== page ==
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Many transgender Christians have difficulty finding one church that accepts them.  I found two.  And therein has been the cause of a struggle I faced since mid-December.  I realized that I can no longer split my time between them.

How to decide?  The process was more difficult than expected and led me places I didn’t foresee.  It was the most joyous of times; it was the most miserable of times.  To give the story proper context, I need to go back to when my parents and their siblings were young adults during the Great Depression.

My mom’s relationship with my dad’s family (especially my paternal grandfather) was usually like oil and water.  So I knew that when my mom said something praiseworthy about them, it was time to sit up and take notice.

I inherit my storytelling abilities from my mom.  But there were certain topics that were reserved for “when you’re older”.  Anything related to human sexuality was one of those topics.  And this was typical for the 1950’s.

So when my mom told me a certain story about my aunt and uncle early in my teen years, I doubly knew to pay attention.  It was the story of my aunt’s first pregnancy and how she lost the baby.  This would have been in the late 1930’s, a couple of years before their first surviving child was born.

My dad’s family was Roman Catholic.  So when my aunt developed complications, my uncle brought her to a hospital that was affiliated with the Catholic Church. There they heard the sad news.  They could save my aunt or they could save the baby, but not both.  However, it was their strict policy that they would attempt to save the life of the baby.  I guess the best they could offer was to hope and pray for a miracle to save my aunt’s life, and they expected my aunt and uncle to feel the same way.

They didn’t feel the same way.  They felt that they could have more children much easier than it would be for my uncle to raise a baby as a single parent and to hope he could find another wife (and mother for this child).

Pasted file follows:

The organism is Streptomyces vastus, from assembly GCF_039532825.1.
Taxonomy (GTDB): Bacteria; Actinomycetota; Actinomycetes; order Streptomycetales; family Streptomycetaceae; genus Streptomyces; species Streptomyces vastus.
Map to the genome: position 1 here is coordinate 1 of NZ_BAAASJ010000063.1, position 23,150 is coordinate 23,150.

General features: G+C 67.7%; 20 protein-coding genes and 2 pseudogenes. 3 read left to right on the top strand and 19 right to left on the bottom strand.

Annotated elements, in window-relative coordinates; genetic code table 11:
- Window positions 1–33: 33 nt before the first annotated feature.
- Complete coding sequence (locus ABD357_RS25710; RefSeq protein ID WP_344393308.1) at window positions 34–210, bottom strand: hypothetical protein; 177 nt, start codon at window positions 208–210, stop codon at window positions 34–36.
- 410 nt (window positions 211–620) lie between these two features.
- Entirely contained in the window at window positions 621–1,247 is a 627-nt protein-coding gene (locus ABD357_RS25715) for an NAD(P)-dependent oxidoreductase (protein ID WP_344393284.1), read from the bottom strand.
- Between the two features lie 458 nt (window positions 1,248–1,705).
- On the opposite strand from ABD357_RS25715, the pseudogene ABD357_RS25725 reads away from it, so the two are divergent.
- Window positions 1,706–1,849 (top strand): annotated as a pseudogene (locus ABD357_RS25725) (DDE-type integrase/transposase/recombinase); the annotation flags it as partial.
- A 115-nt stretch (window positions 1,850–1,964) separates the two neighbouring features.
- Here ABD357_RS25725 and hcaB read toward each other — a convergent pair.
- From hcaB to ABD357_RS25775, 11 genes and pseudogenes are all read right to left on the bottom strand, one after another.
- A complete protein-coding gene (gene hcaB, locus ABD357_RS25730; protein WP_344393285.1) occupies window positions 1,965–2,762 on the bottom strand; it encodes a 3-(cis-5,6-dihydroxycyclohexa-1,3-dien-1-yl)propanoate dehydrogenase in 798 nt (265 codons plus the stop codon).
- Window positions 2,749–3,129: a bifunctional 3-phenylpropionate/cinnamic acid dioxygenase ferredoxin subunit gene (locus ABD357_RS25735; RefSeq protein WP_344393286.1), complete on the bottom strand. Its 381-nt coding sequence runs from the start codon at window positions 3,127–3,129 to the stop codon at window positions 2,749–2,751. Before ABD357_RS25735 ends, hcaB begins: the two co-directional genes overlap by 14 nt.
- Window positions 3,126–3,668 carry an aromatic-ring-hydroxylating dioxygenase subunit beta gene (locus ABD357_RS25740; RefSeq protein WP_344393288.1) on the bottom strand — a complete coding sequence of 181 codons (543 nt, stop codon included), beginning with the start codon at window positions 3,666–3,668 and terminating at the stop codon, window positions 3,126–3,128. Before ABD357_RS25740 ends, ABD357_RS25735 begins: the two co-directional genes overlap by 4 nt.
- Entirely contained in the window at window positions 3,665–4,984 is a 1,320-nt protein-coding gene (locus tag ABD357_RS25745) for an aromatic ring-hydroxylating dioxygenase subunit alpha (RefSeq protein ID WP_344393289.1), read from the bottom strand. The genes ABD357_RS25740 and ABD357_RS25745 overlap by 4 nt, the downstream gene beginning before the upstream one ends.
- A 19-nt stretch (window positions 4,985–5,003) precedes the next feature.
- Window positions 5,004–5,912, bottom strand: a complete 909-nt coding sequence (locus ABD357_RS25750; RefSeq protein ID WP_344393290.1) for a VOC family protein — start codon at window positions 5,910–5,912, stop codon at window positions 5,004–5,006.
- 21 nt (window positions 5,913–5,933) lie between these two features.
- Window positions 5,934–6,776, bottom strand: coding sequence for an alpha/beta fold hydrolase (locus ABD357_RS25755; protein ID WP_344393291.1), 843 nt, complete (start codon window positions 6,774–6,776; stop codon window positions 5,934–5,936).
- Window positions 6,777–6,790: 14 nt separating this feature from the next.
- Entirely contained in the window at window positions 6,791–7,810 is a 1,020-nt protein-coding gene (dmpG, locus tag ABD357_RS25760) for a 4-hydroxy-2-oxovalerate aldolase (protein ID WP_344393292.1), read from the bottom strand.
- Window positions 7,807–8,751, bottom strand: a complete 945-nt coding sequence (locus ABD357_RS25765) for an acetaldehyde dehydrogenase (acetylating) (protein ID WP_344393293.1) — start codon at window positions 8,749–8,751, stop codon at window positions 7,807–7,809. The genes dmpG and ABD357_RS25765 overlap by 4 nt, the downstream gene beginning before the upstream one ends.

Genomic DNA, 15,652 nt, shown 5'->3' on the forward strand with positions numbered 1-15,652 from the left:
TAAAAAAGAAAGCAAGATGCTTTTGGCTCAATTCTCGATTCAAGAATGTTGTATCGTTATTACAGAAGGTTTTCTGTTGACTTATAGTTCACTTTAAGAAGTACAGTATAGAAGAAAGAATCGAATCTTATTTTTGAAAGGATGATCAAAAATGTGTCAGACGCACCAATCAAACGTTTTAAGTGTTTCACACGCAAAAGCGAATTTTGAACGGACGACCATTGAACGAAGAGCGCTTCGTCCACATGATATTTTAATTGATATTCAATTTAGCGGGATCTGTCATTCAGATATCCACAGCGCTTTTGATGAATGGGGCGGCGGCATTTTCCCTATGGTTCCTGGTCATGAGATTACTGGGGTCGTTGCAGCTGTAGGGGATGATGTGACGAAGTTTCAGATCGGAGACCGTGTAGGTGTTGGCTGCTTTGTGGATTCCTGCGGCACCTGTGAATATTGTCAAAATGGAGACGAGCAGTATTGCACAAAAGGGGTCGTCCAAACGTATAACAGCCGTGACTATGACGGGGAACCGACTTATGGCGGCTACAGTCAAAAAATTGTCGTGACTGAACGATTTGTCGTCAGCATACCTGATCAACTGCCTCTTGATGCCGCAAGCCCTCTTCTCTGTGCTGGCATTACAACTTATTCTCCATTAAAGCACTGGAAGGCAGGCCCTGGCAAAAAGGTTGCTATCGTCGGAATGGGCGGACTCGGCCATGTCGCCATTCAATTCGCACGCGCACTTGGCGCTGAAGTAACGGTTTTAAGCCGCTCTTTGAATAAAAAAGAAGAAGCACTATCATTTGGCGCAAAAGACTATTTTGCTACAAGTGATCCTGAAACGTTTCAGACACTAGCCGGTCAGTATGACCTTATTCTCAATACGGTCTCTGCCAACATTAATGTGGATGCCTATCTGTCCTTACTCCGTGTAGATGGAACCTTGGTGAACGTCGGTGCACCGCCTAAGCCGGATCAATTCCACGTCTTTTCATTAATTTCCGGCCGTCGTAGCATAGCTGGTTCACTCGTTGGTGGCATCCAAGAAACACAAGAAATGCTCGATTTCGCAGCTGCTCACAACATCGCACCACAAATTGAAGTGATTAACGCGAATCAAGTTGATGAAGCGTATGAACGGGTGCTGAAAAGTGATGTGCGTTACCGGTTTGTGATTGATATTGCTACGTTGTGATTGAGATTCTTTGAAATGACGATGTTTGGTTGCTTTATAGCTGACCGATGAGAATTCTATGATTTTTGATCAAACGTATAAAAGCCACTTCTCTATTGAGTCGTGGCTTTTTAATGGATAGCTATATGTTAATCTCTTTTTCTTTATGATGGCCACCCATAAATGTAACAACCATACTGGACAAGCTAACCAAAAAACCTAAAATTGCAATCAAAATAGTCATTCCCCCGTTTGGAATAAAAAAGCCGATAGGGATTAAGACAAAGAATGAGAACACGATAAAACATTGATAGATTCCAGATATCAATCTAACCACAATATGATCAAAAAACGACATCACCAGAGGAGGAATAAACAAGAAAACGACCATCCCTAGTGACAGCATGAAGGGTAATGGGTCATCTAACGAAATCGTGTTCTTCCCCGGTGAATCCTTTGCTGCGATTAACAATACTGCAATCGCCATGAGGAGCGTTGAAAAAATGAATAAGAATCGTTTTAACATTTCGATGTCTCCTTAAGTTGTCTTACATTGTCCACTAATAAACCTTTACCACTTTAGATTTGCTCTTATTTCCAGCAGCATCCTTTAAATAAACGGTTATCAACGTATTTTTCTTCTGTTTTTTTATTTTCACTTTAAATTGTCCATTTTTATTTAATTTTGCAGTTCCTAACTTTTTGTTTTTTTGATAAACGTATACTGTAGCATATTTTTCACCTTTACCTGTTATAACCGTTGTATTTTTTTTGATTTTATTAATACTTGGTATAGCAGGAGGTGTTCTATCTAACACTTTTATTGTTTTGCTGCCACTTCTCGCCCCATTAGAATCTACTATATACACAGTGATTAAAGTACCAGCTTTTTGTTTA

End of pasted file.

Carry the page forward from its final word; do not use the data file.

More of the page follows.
My uncle checked my aunt out of that hospital and took her to another one, one that wasn’t Catholic.  There the doctors followed the wishes of my aunt and uncle.  They delivered the baby to save the life of my aunt.  The baby didn’t survive.  But they had two children who survived into their senior citizen years.  And my aunt survived over forty years.  I’m thirteen years younger than their oldest son and I was able to drive to my aunt’s funeral.

My mom agreed with their decision on the child that didn’t survive.  I knew by the tone of her voice even before she said so.  It taught me that not every situation is cut and dried.  Circumstances have to be weighed.  Ethicists pose difficult questions like these to show that sometimes people have to face hard choices.  Unfortunately some of those questions can be so far-fetched they can almost distract you from the moral dilemma (e.g. trolleys loaded with explosives and you have to throw a switch to determine whether it will hit your mother tied to the track or many people on the other track).  My aunt and uncle faced a real life situation with two sets of doctors.  Someone would live and someone would die no matter what decision they made.  And if they made no decision at all, someone would still die.  So if that was playing God, so be it.